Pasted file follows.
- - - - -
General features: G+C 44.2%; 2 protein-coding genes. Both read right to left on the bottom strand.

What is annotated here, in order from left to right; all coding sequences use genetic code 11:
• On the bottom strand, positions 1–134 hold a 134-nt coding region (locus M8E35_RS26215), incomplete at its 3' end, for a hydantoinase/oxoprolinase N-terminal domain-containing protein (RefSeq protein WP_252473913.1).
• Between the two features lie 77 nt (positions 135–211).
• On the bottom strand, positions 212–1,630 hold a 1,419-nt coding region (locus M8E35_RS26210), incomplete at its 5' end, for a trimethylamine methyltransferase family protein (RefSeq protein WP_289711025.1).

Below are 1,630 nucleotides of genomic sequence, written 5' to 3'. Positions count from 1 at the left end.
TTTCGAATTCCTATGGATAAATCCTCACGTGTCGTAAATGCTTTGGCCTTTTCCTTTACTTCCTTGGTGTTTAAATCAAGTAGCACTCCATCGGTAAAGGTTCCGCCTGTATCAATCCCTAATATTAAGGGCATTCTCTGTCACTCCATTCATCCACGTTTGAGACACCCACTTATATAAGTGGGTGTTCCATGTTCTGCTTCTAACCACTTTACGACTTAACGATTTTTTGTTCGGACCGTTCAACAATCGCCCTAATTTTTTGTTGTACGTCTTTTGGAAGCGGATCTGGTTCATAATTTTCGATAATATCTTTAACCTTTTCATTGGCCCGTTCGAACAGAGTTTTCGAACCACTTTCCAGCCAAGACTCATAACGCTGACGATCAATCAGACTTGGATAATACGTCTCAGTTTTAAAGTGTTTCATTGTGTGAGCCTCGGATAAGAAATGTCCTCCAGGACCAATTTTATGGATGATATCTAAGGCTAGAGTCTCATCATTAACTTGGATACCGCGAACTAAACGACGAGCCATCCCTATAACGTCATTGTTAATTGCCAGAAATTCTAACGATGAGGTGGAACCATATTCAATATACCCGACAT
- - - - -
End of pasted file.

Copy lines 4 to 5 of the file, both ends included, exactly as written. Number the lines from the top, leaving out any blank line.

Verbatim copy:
• Between the two features lie 77 nt (positions 135–211).
• On the bottom strand, positions 212–1,630 hold a 1,419-nt coding region (locus M8E35_RS26210), incomplete at its 5' end, for a trimethylamine methyltransferase family protein (RefSeq protein WP_289711025.1).